City leaders are working their way through a process that could lead to the creation of more dense growth in urban cores and the protection of suburban and residential areas.
Raleigh is updating its zoning designations, which lay out what types of development can go in certain parts of the city. The changes would bring the designations in line with the new unified development ordinance, or UDO, which sets rules for new growth.
While much of the process is bureaucratic and esoteric, the rules affect things that sometimes draw complaints from neighbors, like the height of new buildings.
For two years, the city has been working under two different development codes. The updated designations, reflected in a city zoning map, will put everything under one ordinance, eliminating any confusion about proposed development projects.
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“Everyone will be operating under the new code, and we can put the old code on the shelf,” said Travis Crane, a city planner who oversaw the remapping process.
City staff and the Raleigh Planning Commission worked to apply new zoning designations to about 70 percent of the city, Crane said. The city council will have to give final approval to the changes.
Under the new zoning designations, dense growth would be centered around areas like downtown, Hillsborough Street and Brier Creek in northwest Raleigh.
Residential areas – including much of North Raleigh – wouldn’t see much of that urban development. Those areas would remain the same.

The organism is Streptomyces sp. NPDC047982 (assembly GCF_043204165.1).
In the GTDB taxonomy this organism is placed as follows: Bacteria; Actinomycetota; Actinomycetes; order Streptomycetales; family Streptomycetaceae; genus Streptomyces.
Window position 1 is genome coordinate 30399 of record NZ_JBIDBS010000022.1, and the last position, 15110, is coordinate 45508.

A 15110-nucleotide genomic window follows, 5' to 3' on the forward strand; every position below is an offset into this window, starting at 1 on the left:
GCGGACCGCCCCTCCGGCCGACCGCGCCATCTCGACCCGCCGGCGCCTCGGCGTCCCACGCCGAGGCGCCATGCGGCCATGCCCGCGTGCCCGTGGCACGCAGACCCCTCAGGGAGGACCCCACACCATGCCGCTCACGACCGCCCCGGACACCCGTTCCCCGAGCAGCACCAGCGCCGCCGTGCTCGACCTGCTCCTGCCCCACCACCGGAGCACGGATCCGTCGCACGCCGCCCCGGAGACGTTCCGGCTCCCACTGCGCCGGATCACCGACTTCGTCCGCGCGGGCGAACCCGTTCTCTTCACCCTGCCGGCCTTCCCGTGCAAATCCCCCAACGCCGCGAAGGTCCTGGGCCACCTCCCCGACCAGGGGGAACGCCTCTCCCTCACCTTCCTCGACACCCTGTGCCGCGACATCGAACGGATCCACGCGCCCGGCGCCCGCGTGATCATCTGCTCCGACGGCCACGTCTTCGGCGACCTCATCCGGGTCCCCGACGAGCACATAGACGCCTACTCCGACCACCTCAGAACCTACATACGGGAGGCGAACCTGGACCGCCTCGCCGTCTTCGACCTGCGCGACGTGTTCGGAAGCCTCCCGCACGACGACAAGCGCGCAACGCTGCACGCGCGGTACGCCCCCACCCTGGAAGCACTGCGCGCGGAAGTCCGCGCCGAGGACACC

In 2013, the city took on the task of overhauling the UDO, which supports a larger comprehensive plan that lays out a big-picture vision of how Raleigh will grow.
The plan supports a more pedestrian-friendly city with a focus on transit hubs and dense, urban pockets.
At the time, the UDO was more than 50 years old, said Steve Schuster, chairman of the Raleigh Planning Commission.
“It was appropriate for its time but very much oriented to suburban growth,” Schsuter said. “We were trying to use that code for a process that was increasingly looking at redevelopment in an urban core, and it obviously didn’t work anymore.”
Property owners’ concerns
Some of the biggest changes in the new designations are frontage and height restrictions.
Allowing buildings closer to the sidewalk is key to creating urban areas, Schuster said, while limiting the height of buildings can create transitions between residential and commercial development.
City staff avoided recommending zoning changes that would be significantly different than the current zoning, Crane said, but it couldn’t always be avoided.
The planning commission and staff heard from more than 500 property owners who objected to the new proposed designation of their properties.
CVM Holdings, the owner of Crabtree Valley Mall, had some concerns.
Neil Rudolph, vice president of the company, said he was worried the new frontage requirements would make it hard to improve the exterior of the mall building.
It’s essential to the mall’s survival to be able to make quick changes without burdensome requirements, Rudolph told the planning commission earlier this month.
But the changes won’t affect property owners unless they choose to redevelop the property, Crane said. New designations will not be applied to what’s already on the property.